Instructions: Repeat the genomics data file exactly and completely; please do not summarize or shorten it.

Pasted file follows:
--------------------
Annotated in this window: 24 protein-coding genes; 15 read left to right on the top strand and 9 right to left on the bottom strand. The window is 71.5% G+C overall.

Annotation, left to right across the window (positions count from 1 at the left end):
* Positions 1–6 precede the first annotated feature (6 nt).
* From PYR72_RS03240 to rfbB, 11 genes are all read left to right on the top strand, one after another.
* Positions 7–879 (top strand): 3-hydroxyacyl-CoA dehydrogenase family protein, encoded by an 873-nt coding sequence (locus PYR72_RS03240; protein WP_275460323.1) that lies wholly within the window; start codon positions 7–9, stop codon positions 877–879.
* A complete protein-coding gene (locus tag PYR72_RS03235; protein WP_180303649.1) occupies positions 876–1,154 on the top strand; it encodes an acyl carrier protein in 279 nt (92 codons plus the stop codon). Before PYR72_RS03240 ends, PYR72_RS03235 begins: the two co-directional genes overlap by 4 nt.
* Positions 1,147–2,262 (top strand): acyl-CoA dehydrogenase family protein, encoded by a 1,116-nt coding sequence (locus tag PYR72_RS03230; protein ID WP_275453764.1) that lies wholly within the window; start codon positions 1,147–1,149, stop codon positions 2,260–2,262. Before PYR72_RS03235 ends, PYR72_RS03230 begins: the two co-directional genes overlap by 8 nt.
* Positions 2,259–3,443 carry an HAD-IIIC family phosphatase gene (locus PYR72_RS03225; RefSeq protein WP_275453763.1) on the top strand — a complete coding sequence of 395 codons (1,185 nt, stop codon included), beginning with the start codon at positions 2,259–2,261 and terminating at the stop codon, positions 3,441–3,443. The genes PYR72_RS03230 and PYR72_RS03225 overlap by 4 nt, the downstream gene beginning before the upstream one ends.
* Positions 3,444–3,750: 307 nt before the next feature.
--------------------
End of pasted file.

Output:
Annotated in this window: 24 protein-coding genes; 15 read left to right on the top strand and 9 right to left on the bottom strand. The window is 71.5% G+C overall.

Annotation, left to right across the window (positions count from 1 at the left end):
* Positions 1–6 precede the first annotated feature (6 nt).
* From PYR72_RS03240 to rfbB, 11 genes are all read left to right on the top strand, one after another.
* Positions 7–879 (top strand): 3-hydroxyacyl-CoA dehydrogenase family protein, encoded by an 873-nt coding sequence (locus PYR72_RS03240; protein WP_275460323.1) that lies wholly within the window; start codon positions 7–9, stop codon positions 877–879.
* A complete protein-coding gene (locus tag PYR72_RS03235; protein WP_180303649.1) occupies positions 876–1,154 on the top strand; it encodes an acyl carrier protein in 279 nt (92 codons plus the stop codon). Before PYR72_RS03240 ends, PYR72_RS03235 begins: the two co-directional genes overlap by 4 nt.
* Positions 1,147–2,262 (top strand): acyl-CoA dehydrogenase family protein, encoded by a 1,116-nt coding sequence (locus tag PYR72_RS03230; protein ID WP_275453764.1) that lies wholly within the window; start codon positions 1,147–1,149, stop codon positions 2,260–2,262. Before PYR72_RS03235 ends, PYR72_RS03230 begins: the two co-directional genes overlap by 8 nt.
* Positions 2,259–3,443 carry an HAD-IIIC family phosphatase gene (locus PYR72_RS03225; RefSeq protein WP_275453763.1) on the top strand — a complete coding sequence of 395 codons (1,185 nt, stop codon included), beginning with the start codon at positions 2,259–2,261 and terminating at the stop codon, positions 3,441–3,443. The genes PYR72_RS03230 and PYR72_RS03225 overlap by 4 nt, the downstream gene beginning before the upstream one ends.
* Positions 3,444–3,750: 307 nt before the next feature.